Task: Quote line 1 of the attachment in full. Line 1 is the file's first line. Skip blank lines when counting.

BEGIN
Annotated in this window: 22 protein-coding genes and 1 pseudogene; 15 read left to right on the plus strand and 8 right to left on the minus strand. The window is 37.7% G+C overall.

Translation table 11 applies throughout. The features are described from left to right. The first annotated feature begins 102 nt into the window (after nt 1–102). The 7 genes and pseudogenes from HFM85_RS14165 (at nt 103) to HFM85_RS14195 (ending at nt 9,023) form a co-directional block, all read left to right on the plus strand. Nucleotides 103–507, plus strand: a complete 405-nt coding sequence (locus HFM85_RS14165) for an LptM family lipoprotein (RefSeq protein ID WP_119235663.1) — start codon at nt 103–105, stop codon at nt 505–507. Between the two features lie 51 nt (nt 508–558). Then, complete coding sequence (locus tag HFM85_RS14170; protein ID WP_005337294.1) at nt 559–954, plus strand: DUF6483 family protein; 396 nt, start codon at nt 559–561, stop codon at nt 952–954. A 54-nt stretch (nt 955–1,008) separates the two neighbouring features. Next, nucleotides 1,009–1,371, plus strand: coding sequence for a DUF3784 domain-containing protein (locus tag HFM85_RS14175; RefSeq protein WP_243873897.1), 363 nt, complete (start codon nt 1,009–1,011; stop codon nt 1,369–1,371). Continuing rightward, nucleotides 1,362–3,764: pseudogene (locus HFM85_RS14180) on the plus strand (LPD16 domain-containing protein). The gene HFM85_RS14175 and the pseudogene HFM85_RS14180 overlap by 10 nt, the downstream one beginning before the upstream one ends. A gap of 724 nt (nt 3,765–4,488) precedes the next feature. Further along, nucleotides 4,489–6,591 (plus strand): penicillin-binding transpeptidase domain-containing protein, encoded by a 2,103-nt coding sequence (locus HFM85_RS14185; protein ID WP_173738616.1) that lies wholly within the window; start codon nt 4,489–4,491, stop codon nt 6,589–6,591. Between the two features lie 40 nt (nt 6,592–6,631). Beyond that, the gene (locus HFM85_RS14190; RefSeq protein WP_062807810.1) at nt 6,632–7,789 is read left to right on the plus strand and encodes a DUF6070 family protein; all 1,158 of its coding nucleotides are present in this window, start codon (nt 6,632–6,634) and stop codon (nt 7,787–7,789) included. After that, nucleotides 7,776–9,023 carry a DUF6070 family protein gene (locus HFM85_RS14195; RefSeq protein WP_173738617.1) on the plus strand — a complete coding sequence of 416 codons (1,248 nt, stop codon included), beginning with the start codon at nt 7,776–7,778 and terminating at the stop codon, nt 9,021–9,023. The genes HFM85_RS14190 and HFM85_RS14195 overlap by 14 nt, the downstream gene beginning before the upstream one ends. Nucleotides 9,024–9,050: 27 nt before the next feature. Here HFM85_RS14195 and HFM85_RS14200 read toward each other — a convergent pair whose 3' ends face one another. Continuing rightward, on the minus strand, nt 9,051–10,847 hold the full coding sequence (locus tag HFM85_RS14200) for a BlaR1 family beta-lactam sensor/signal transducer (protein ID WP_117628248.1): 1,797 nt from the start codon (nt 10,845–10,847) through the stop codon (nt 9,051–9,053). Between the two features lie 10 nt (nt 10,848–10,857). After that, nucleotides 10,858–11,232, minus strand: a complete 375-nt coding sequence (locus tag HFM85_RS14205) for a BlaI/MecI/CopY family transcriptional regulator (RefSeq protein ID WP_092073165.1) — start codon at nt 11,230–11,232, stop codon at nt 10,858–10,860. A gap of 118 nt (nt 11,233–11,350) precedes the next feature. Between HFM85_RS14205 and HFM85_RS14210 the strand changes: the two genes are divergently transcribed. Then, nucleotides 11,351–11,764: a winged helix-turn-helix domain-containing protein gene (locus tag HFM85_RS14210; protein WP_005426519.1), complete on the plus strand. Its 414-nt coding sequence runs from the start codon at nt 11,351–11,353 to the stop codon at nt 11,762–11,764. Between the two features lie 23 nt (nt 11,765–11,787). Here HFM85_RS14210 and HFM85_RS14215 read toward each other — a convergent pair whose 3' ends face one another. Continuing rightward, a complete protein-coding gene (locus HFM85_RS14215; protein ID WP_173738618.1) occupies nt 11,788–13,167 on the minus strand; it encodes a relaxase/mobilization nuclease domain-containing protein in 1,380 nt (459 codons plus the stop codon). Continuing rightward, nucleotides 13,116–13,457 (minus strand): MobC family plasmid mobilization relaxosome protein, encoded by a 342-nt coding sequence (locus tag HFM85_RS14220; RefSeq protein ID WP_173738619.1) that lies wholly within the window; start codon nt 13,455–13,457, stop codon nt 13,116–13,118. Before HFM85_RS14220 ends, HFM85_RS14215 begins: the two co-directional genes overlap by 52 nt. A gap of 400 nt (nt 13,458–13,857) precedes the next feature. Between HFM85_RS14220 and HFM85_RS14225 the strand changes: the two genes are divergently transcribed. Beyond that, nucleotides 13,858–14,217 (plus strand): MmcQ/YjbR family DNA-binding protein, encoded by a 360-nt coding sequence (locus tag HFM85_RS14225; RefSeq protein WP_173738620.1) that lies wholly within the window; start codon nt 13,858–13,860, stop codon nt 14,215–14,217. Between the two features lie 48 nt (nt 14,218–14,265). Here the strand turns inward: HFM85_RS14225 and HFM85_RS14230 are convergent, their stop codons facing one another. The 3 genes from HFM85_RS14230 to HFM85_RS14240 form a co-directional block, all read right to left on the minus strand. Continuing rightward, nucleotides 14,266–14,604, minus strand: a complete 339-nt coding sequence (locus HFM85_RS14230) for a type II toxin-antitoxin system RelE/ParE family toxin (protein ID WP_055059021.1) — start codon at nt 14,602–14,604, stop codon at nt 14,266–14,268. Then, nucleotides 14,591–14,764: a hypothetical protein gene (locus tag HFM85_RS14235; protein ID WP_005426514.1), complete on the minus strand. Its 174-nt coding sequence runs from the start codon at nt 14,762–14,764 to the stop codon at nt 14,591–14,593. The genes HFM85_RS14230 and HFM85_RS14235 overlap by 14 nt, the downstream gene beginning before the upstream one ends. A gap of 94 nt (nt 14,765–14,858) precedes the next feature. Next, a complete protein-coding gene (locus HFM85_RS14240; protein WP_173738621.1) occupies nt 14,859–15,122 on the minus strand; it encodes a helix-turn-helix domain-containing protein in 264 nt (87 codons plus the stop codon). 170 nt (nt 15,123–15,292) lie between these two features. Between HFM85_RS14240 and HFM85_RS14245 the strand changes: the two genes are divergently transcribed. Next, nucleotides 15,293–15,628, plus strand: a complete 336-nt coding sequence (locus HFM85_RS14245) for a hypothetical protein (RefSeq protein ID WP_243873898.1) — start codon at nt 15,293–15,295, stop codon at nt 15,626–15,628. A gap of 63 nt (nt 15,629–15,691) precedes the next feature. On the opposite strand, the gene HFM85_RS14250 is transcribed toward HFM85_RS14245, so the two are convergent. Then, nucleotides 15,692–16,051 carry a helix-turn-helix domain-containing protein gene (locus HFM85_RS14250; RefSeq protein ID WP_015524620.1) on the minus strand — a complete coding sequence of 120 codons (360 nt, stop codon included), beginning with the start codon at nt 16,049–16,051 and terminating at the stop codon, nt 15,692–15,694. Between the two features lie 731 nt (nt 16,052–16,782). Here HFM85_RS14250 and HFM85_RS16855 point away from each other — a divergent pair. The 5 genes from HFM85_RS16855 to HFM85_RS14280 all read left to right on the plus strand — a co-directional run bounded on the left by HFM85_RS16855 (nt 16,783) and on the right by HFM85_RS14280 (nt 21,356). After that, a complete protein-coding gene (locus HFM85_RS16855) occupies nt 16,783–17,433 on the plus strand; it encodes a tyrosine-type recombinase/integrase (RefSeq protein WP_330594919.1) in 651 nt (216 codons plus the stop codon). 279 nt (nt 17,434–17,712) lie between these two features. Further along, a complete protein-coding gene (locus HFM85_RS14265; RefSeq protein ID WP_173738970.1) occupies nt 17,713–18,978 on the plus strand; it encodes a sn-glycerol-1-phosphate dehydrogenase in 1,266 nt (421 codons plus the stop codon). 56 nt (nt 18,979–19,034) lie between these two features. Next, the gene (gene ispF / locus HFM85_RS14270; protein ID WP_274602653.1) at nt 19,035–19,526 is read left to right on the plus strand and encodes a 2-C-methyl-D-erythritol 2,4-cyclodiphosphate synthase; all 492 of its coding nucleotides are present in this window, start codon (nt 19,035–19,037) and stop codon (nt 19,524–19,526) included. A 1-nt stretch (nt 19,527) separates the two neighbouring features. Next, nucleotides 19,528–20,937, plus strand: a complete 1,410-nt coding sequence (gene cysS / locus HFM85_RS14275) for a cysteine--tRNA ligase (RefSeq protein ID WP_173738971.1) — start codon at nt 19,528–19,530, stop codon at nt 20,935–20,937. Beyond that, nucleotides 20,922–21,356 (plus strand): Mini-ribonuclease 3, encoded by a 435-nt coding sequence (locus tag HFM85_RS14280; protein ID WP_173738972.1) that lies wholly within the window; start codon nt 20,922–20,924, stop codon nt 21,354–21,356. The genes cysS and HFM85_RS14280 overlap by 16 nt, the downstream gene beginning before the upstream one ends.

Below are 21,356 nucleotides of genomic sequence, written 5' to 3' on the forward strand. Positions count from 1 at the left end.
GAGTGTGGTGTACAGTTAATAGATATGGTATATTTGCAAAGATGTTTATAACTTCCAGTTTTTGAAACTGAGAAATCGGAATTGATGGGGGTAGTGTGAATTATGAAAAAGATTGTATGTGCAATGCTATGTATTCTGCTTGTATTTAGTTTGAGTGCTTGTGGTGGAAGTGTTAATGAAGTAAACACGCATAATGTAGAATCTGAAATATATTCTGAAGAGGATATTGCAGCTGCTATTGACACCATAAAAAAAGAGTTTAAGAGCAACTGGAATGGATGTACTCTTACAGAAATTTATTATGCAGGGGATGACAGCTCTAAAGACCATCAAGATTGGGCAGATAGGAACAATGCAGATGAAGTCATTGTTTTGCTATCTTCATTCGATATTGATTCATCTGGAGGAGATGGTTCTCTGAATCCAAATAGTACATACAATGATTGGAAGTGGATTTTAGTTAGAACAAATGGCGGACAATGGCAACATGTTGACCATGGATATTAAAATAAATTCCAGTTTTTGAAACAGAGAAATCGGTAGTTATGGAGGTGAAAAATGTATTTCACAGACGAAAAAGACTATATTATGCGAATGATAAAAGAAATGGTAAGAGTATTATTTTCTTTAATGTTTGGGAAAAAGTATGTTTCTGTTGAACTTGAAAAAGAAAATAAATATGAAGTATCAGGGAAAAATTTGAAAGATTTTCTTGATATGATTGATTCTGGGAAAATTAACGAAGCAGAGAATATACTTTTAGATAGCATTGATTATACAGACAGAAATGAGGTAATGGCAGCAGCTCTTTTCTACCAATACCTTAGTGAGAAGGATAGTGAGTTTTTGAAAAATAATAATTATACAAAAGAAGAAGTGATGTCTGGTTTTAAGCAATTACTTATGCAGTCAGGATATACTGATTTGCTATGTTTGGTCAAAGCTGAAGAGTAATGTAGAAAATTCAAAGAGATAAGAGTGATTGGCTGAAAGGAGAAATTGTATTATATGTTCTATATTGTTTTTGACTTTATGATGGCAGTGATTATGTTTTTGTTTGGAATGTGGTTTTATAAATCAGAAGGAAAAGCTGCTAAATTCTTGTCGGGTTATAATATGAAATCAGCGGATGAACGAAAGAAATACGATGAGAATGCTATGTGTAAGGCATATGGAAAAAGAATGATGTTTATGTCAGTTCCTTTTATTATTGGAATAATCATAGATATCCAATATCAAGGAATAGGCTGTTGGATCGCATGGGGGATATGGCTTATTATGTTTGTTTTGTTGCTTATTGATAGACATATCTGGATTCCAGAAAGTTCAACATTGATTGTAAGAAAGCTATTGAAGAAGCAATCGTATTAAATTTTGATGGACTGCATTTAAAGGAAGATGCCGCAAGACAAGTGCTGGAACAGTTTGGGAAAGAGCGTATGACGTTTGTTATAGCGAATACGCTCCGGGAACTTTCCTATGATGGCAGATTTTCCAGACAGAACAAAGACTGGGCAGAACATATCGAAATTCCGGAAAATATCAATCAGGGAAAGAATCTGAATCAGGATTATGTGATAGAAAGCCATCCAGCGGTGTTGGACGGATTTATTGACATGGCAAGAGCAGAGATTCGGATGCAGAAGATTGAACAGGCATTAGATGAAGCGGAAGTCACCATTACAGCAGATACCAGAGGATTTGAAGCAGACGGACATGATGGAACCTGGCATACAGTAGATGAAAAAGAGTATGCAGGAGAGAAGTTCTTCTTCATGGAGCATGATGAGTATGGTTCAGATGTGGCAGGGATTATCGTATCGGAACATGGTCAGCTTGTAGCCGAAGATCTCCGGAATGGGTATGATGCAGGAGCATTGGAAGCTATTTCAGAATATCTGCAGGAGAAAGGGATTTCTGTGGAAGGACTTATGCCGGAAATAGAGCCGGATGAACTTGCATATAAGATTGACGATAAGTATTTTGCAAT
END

Annotated in this window: 22 protein-coding genes and 1 pseudogene; 15 read left to right on the plus strand and 8 right to left on the minus strand. The window is 37.7% G+C overall.